A large volume particulate and water multi-sampler with in situ preservation for microbial and biogeochemical studies

J. A. Breier, Cody S Sheik, D. Gomez-Ibanez, R. T. Sayre-McCord, R. Sanger, C. Rauch, M. Coleman, S. A. Bennett, B. R. Cron, M. Li, C. R. German, Brandy M Toner, G. J. Dick

Research output: Contribution to journalArticlepeer-review

25 Scopus citations

Abstract

A new tool was developed for large volume sampling to facilitate marine microbiology and biogeochemical studies. It was developed for remotely operated vehicle and hydrocast deployments, and allows for rapid collection of multiple sample types from the water column and dynamic, variable environments such as rising hydrothermal plumes. It was used successfully during a cruise to the hydrothermal vent systems of the Mid-Cayman Rise. The Suspended Particulate Rosette V2 large volume multi-sampling system allows for the collection of 14 sample sets per deployment. Each sample set can include filtered material, whole (unfiltered) water, and filtrate. Suspended particulate can be collected on filters up to 142mm in diameter and pore sizes down to 0.2μm. Filtration is typically at flowrates of 2Lmin-1. For particulate material, filtered volume is constrained only by sampling time and filter capacity, with all sample volumes recorded by digital flowmeter. The suspended particulate filter holders can be filled with preservative and sealed immediately after sample collection. Up to 2L of whole water, filtrate, or a combination of the two, can be collected as part of each sample set. The system is constructed of plastics with titanium fasteners and nickel alloy spring loaded seals. There are no ferrous alloys in the sampling system. Individual sample lines are prefilled with filtered, deionized water prior to deployment and remain sealed unless a sample is actively being collected. This system is intended to facilitate studies concerning the relationship between marine microbiology and ocean biogeochemistry.

Original languageEnglish (US)
Pages (from-to)195-206
Number of pages12
JournalDeep-Sea Research Part I: Oceanographic Research Papers
Volume94
DOIs
StatePublished - Dec 1 2014

Bibliographical note

Funding Information:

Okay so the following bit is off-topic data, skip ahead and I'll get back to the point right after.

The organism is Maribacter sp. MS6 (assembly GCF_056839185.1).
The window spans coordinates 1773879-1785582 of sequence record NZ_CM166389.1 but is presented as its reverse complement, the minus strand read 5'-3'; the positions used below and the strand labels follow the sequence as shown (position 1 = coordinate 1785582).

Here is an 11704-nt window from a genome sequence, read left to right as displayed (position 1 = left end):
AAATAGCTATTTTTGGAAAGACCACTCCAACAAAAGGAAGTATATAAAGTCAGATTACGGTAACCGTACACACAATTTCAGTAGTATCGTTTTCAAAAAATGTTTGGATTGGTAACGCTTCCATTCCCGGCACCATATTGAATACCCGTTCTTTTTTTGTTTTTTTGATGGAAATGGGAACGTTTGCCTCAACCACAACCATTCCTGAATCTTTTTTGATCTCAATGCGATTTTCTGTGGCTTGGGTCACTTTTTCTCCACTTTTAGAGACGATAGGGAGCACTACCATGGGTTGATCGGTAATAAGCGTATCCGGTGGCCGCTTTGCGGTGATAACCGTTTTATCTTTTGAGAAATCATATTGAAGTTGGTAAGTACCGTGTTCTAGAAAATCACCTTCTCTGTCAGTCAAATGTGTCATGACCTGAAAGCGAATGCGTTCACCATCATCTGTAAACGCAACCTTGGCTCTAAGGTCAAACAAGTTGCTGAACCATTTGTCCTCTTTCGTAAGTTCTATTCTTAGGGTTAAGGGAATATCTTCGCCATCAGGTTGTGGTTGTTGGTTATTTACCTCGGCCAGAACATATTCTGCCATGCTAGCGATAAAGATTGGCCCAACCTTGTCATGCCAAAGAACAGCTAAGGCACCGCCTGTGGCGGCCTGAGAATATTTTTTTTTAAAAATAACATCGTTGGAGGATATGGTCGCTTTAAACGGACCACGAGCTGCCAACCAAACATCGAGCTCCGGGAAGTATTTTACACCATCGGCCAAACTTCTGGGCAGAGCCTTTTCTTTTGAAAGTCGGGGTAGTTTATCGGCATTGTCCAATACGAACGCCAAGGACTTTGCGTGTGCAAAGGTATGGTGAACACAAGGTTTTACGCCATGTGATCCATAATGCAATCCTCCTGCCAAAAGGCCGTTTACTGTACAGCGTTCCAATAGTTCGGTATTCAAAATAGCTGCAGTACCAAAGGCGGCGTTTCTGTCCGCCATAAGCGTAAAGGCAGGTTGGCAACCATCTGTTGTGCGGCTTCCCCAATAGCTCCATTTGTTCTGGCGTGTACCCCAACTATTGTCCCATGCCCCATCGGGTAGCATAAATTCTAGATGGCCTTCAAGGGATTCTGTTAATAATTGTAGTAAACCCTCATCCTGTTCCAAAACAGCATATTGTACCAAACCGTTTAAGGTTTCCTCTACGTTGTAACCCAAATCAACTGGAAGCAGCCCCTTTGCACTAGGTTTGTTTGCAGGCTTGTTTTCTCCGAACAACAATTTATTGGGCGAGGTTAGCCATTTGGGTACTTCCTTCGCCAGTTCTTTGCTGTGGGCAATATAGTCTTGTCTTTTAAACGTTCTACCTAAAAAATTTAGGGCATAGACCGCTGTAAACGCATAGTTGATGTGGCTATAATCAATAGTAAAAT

The SUPR-V2 was funded by the Gordon and Betty Moore Foundation through Grant GBMF2764 to J.B. This work was funded in part by the Gordon and Betty Moore Foundation Grant GBMF2609 to G.D. For field testing we would like to thank the ROV Jason operations team, the R/V Atlantis crew (AT18–16), and the OASES 2012 science party for assistance and support with all aspects of the cruise, which was supported jointly by grants to CRG from the National Science Foundation (NSF; OCE-1061863 ) and National Aeronautics and Space Administration׳s (NASA) Astrobiology Science and Technology for Exploring Planets (ASTEP) program ( NNX09AB75G ) and to M.C. from the NSF ( OCE-1061881 ). The post-cruise contributions of S.A.B. and M.C. were supported through the same ASTEP grant ( NNX09AB75G ) and one of the NSF grants ( OCE-1061881 ) and were carried out at the Jet Propulsion Laboratory (JPL), California Institute of Technology, under contract with the National Aeronautics and Space Administration (NASA). A portion of this research was conducted at beamline 5.3.2.2 of the Advanced Light Source (ALS) and we thank A.L.D. Kilcoyne for research support. The A.L.S. is supported by the Director, Office of Science, Office of Basic Energy Sciences, of the U.S. Department of Energy under Contract no. DE-AC02-05CH11231 . We would like to thank the Microbial Systems Laboratory of the Host Microbiome Initiative of the University of Michigan for sequencing support.

Publisher Copyright:
© 2014 Elsevier Ltd.

Keywords

  • Deep-sea
  • Geochemistry
  • Hydrothermal vents
  • Instrumentation
  • Microbiology
  • Remotely operated vehicle

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